FIG. 3B is a perspective view of the invention illustrated in FIG. 3A with the seat shown transferred to the inside of the bathtub.
FIG. 4A is a detailed view showing the legs locked in the full open position and the genital guard in place.
FIG. 4B is a detailed view showing the gential guard partially released.
FIG. 5 is a detailed view showing the safety hook mechanism.
FIG. 6 illustrates the manner in which the legs can be collapsed for storage.
During the course of this description like numbers will be used to indicate like elements according to the different figures which illustrate the invention.
A transfer bench 10 according to the preferred embodiment of the invention is illustrated in FIGS. 2A-6. As shown in FIG. 2A a chair 12 is supported by and rolls over a collapsible bench 14. Bench 14 includes a pair of tubular horizontal tracks 16 supported by four vertical legs 18. The four vertical legs 18 are included in two tubular U-shaped elements 20 attached at opposite ends of the tubular track bed 16. Each of the two leg elements 20 is straddled by a U-shaped brace 22 which is connected at opposite ends thereof across the leg sections 18 of each of the U-shaped leg elements 20. Locking braces 22 can be fastened to the ends of tubular tracks 16 by bolts 24 which pass through apertures in the tracks 16 and locking brace 22 so that they may be secured together by wing nuts 26. A small indentation 25 in the tracks 16 receives brace 22 of the connection points.
Leg elements 20 can be swivelly connected to track 16 by trunion-like brackets 28. Similarly a rivet or pin 30 can be used to rotatably connected locking brace 22 to leg element 20. The ends of tubular tracks 16 are covered by suitable protective plastic caps 32. The length of the legs 18, and therefore the height of the chair 12 can be readily adjusted. Each leg 18 includes a plurality of height adjustment holes 34 which may be selectively engaged with a locking button 36. Holes 34 are lined up one inch apart in two rows and staggered by 1/2" so that height adjustments of 1/2" can be obtained. One pair of Legs 18 include a rubber suction foot 38 attached to a lower tubular leg section 40 which telescopes into the U-shaped leg section 20. Rubber feet 38 are for use on the bathtub side of the bench. Another set of non-suction rubber feet 39 are used on the legs 18 on the outside of the bathtub. A suitable vibration damping collar 42 is located at each end of the U-shaped leg element 20. Because each of the legs 18 is independently adjustable it is possible to easily accomodate the bench for any bathtub or irregular surface.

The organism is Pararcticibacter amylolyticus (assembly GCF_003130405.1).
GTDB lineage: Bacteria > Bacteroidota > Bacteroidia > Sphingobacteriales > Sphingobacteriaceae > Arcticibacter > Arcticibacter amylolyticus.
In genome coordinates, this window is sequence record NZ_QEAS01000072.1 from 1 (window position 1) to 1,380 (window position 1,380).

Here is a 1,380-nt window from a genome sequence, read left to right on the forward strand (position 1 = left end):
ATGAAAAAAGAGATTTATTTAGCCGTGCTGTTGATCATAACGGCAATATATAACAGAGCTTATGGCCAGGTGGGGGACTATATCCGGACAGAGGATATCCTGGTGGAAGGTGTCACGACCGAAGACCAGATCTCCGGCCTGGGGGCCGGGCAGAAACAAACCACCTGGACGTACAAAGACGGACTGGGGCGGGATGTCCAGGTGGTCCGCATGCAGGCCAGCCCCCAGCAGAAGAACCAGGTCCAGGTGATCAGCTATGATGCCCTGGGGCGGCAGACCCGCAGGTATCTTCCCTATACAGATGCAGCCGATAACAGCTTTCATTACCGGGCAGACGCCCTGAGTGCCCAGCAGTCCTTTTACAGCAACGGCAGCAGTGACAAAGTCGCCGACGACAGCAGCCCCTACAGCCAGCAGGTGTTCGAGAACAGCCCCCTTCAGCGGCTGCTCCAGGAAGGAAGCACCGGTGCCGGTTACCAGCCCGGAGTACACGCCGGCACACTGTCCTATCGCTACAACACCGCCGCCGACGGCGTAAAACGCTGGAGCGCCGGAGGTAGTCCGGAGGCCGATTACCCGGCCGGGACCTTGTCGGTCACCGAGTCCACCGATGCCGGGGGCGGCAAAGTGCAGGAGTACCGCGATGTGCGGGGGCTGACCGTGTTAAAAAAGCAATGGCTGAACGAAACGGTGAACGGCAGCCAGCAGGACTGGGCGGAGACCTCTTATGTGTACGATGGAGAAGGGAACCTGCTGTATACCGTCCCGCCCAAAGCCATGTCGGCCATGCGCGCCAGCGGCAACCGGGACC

FIGS. 2A-3B illustrate the preferred embodiment of the invention when the legs 18 are securely locked in the vertical position by locking brace 22. For ease of storage the bench 14 may be readily collapsed by unscrewing wing nuts 26, removing bolts 24 and folding the U-shaped leg elements 20 up against tubular tracks 16 as shown in FIG. 6. In this manner the bench 14 may be knocked down and stored or shipped in a package only a few inches high.
Chair 12 includes a seat 44, a pair of side arms 46, a back 48, and four plastic rollers 50 which ride on tubular tracks 16. Rollers 52 have an hour-glass shape including a concave portion 52 which is roughly complementary to the contour of tubular tracks 16. NylonŽ or any other similar plastic material can be used to form rollers 50. NylonŽ is a registered trademark of the E. I. DuPont Company of Wilmington, Delaware. Chair 12 is formed on a tubular steel frame 54. The rollers 50 are attached to the tubular steel frame 54 by brackets 56 and axel rods 58 which passes through the center of rollers 50. For added comfort and convenience each of the sidearms 46 includes a rubberized padded tubular arm rest cushion 60. Similarly a tubular backrest cushion 62 is attached to back 48. The tubular elements which comprise chair frame 54 can be welded or riveted together in a conventional manner.